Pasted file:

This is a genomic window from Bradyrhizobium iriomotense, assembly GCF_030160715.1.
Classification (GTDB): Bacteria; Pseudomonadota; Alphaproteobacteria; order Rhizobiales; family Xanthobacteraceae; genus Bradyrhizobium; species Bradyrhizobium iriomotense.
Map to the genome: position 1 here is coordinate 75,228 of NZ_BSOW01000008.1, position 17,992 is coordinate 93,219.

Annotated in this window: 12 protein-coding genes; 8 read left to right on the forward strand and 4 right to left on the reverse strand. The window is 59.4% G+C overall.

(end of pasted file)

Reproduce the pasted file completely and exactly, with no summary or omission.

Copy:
This is a genomic window from Bradyrhizobium iriomotense, assembly GCF_030160715.1.
Classification (GTDB): Bacteria; Pseudomonadota; Alphaproteobacteria; order Rhizobiales; family Xanthobacteraceae; genus Bradyrhizobium; species Bradyrhizobium iriomotense.
Map to the genome: position 1 here is coordinate 75,228 of NZ_BSOW01000008.1, position 17,992 is coordinate 93,219.

Annotated in this window: 12 protein-coding genes; 8 read left to right on the forward strand and 4 right to left on the reverse strand. The window is 59.4% G+C overall.